PROCEDURE

»  Iím not going to go into detail on how to remove and disassemble the forks. There is a good write up in the HOP UPS section of PlanetKLX under Gold Valves   But I would recommend that you replace the oil seals and lower bushings for the KX forks. The photo below shows the lower bushing, the upper bushing, the washer, and the oil seal.




CAUTION => this aluminum part sits right under the fork cap. When putting things back together, the end with the holes goes down into the fork.




»  Remove the compression valve with a 14mm hex wrench and cartridge holding tool...




»  This is what the cartridge holding tool meshes with to hold it...




»  This is the KX compression valve.




»  Near the middle of the fork rod on the KX, is a fixture that screws together. On the KLX, this piece is held in place by a crimp and shouldnít be removed. Unscrew the two pieces of the fixture.




»  Watch out for the two half circle pieces of hardened wire.




»  The fork rod can now be slid out of the cartridge. The rebound valve is on the end of the fork rod.



»  Clean everything. I used kerosene to flush the forks.

»  If you want to use the stock odometer, you must make something to hold its position relative to the fork. The stock KLX fork has a stub cast into it for this purpose. I measured its location, transferred that to the KX fork, and drilled a 3/16-inch hole and inserted a spring pin, 9/16 inch long. Be careful drilling the hole so that you donít drill into the cavity of the fork.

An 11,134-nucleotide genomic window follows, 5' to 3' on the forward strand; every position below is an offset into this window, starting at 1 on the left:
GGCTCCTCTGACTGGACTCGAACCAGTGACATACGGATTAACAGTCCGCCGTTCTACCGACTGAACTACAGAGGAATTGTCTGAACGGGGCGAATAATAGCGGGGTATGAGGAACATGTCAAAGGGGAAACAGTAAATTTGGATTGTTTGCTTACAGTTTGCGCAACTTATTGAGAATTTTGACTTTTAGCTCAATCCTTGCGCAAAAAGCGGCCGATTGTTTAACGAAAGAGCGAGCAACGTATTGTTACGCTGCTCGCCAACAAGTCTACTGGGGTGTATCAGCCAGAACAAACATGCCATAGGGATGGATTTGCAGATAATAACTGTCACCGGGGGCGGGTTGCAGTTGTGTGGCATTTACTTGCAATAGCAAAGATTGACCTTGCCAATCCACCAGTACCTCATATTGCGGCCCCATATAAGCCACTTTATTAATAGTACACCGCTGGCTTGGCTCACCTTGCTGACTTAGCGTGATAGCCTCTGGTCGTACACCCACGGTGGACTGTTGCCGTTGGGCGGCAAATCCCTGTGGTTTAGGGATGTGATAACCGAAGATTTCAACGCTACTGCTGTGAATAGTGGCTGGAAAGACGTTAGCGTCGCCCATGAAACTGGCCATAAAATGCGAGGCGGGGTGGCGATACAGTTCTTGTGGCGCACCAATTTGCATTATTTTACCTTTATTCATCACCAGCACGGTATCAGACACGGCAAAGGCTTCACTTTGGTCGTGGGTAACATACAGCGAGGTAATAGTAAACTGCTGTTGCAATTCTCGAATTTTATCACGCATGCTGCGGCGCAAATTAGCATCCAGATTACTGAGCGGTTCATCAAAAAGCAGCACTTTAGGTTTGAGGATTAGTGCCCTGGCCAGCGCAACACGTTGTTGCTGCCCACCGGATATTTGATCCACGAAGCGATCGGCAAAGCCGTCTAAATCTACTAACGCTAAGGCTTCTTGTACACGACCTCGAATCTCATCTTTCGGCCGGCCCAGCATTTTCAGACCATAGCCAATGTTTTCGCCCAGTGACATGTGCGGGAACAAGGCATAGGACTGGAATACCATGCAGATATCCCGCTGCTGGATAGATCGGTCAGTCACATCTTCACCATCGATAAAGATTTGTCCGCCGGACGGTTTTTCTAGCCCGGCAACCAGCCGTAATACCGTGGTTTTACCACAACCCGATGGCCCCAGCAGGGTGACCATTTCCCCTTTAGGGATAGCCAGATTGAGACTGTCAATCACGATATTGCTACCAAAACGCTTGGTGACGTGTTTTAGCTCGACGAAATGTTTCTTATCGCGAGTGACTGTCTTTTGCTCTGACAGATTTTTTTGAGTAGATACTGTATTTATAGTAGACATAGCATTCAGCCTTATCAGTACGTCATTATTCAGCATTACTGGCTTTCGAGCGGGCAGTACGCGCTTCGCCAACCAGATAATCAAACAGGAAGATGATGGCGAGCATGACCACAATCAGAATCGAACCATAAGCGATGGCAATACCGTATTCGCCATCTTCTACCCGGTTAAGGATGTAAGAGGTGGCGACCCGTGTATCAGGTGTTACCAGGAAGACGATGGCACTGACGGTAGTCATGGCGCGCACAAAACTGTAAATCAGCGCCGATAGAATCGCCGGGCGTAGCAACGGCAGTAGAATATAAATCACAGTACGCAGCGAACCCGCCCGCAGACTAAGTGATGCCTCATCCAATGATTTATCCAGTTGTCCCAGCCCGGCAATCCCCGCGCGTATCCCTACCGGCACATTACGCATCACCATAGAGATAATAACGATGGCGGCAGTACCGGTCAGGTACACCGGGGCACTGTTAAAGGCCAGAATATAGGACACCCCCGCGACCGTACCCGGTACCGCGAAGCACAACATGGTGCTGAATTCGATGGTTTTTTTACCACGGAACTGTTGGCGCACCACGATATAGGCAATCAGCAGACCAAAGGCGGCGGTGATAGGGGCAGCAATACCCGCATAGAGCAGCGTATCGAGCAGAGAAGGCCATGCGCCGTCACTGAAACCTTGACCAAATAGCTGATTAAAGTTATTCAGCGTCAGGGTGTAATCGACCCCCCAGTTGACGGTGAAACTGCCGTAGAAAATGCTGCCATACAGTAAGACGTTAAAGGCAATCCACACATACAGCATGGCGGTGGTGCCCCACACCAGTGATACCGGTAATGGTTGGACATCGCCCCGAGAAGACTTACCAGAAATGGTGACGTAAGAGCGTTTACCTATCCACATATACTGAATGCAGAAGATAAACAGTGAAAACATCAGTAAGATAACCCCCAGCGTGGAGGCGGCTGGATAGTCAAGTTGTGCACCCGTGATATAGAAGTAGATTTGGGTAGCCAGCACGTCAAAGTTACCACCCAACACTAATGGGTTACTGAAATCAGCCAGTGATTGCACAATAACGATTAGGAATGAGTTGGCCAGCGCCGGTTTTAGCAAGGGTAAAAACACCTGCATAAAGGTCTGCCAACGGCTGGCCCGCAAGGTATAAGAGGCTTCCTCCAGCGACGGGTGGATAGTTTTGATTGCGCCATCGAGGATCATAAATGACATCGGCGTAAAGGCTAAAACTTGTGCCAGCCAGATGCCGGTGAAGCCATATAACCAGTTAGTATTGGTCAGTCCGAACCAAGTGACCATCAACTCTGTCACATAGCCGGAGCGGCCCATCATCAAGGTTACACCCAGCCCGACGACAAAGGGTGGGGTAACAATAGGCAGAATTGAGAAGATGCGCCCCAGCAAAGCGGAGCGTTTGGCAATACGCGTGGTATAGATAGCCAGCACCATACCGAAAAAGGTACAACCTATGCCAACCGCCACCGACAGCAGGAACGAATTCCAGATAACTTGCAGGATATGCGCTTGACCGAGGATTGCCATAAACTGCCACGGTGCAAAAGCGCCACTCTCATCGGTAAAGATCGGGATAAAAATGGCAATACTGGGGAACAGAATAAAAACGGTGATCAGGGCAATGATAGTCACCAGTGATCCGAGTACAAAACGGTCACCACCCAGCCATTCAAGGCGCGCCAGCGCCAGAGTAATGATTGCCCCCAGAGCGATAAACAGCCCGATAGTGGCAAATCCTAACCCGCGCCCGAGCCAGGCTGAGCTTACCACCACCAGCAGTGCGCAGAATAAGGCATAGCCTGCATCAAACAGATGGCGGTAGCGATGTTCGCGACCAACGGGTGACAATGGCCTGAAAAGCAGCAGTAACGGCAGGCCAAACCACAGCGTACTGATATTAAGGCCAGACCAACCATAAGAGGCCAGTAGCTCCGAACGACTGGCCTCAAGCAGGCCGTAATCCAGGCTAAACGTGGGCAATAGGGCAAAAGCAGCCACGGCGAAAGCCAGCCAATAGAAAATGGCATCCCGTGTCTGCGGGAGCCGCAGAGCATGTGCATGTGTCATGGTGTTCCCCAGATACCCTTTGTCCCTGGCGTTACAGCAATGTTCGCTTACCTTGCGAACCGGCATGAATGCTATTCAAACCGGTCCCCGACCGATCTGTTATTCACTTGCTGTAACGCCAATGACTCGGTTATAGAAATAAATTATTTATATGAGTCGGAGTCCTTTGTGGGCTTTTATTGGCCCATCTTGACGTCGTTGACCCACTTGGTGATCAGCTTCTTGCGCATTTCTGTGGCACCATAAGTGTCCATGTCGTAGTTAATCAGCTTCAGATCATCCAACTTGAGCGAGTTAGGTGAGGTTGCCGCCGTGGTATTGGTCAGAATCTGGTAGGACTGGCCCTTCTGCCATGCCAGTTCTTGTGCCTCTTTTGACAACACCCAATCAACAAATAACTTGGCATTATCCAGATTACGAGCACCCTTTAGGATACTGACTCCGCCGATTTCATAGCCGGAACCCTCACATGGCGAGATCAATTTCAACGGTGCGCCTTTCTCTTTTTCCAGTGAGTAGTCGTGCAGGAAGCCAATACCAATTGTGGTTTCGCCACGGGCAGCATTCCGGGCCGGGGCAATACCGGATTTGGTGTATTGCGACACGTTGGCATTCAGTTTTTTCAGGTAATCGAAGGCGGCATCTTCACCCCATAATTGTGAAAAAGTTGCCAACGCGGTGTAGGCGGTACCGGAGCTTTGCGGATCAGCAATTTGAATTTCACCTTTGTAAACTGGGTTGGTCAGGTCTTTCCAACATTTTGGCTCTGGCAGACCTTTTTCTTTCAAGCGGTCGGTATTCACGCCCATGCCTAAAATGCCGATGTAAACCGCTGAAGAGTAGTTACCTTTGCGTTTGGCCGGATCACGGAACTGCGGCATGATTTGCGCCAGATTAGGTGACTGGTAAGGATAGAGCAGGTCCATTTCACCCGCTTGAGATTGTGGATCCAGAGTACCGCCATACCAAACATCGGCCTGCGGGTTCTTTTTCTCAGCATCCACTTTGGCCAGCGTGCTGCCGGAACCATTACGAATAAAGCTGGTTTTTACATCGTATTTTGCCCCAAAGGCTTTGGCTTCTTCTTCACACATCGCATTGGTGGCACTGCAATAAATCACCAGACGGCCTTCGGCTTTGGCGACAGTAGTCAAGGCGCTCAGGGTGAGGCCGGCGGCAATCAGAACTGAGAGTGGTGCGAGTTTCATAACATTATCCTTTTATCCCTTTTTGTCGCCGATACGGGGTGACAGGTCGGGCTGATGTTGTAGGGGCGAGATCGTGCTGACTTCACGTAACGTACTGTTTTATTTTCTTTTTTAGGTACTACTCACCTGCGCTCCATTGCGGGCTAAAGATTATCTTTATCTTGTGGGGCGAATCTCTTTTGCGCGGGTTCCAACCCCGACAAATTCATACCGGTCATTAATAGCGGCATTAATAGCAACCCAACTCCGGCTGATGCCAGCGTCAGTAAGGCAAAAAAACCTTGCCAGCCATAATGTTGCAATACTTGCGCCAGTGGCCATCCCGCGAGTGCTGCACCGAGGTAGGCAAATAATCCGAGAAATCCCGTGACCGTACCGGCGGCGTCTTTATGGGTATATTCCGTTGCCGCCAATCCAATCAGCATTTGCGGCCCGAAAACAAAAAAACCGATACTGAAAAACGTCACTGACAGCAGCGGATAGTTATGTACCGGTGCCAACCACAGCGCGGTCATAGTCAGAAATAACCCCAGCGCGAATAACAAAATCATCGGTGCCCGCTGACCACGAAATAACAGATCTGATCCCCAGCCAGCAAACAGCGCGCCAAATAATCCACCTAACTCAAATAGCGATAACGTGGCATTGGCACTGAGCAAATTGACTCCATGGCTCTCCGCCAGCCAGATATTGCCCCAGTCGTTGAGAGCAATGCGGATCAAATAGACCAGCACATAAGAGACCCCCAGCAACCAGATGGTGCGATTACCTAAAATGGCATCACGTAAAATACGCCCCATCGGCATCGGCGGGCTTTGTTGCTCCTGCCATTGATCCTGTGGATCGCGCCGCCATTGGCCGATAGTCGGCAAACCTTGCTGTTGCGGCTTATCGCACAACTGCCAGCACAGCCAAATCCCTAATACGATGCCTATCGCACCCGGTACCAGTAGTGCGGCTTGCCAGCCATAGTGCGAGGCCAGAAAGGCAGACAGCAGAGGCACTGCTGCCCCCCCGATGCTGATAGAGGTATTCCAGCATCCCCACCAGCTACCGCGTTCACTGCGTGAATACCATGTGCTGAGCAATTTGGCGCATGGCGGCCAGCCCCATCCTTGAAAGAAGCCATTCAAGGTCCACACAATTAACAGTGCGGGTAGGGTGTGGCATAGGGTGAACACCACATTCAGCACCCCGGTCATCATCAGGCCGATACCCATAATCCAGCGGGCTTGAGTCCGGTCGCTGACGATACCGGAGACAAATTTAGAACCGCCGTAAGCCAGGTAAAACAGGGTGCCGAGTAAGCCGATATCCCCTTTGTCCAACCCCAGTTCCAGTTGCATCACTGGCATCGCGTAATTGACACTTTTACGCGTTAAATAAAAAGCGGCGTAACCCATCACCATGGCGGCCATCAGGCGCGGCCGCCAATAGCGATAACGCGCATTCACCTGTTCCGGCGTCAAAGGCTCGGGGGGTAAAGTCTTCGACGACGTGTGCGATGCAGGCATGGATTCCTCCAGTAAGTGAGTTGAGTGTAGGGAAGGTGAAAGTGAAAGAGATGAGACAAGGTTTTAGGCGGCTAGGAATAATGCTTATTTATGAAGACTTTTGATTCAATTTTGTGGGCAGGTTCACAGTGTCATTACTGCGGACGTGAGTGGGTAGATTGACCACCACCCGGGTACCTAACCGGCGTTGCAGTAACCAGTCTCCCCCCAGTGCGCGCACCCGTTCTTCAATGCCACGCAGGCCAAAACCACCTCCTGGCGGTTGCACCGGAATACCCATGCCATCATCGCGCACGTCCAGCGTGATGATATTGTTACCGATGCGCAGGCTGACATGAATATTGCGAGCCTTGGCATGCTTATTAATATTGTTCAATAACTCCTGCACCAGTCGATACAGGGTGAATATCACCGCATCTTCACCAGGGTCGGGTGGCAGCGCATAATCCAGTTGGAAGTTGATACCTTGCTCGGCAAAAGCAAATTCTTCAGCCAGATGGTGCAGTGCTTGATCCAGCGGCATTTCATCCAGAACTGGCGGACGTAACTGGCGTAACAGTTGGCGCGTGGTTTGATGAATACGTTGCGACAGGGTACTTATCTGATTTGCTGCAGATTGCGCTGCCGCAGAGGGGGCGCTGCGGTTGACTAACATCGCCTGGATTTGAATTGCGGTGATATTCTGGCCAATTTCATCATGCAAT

»  Slide one of the fork spacers onto the fork rod. The taper guides it into the top out spring that is still in the cartridge. No, I donít know whatís holding it in there... :))




»  Put the fork rod back into the cartridge and reassemble the fixture. The two half circle wire pieces must be in the groove on the fork rod.



»  To put everything back together, reverse the order.

»  Before you put the spring in, add the fork fluid. I used the same measurement as for the KLX, 100mm from the top of the compressed fork. Be sure to slowly pump the fork rod to distribute the fluid and get the air out.

»  The stock .38kg KX fork springs are too long. Use the springs from the KLX. They are the same diameter and are the correct length. Iím using .40 kg springs for my 155 lbs.

»  With the forks reassembled, they can be mounted in the triple clamps. I located mine so that the groove near the top of the fork lined up with the top of the triple clamp.



»  Before you mount the front wheel, insert the custom axle spacers, axle, and tighten the axle caps just enough to get rid of the clearance. Left and right is relative to looking at the forks from the riders position. The slot in the custom right axle spacer should line up with the separation between the fork and axle cap. Push the custom left axle spacer's flange up against the fork, and check for a flat fit. I had to grind a little of the fork away for proper fit. Tighten the left axle cap.



»  You can mount the brake caliper now or after the wheel is in place.

»  Install the front wheel and odometer drive.

»  Donít forget the stock spacer on the left side of the wheel hub.

»  Snug up the axle so that everything will be pulled to the left fork and then tighten the right axle cap.

»  Gas her up and go for a test ride... :))